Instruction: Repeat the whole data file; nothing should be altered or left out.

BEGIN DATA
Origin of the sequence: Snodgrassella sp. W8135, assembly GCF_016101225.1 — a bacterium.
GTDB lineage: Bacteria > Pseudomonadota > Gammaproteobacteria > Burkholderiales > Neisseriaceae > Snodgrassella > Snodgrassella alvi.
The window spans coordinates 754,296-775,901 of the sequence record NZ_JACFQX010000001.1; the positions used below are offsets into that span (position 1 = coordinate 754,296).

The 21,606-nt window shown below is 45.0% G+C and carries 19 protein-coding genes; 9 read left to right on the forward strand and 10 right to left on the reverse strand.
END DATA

Origin of the sequence: Snodgrassella sp. W8135, assembly GCF_016101225.1 — a bacterium.
GTDB lineage: Bacteria > Pseudomonadota > Gammaproteobacteria > Burkholderiales > Neisseriaceae > Snodgrassella > Snodgrassella alvi.
The window spans coordinates 754,296-775,901 of the sequence record NZ_JACFQX010000001.1; the positions used below are offsets into that span (position 1 = coordinate 754,296).

The 21,606-nt window shown below is 45.0% G+C and carries 19 protein-coding genes; 9 read left to right on the forward strand and 10 right to left on the reverse strand.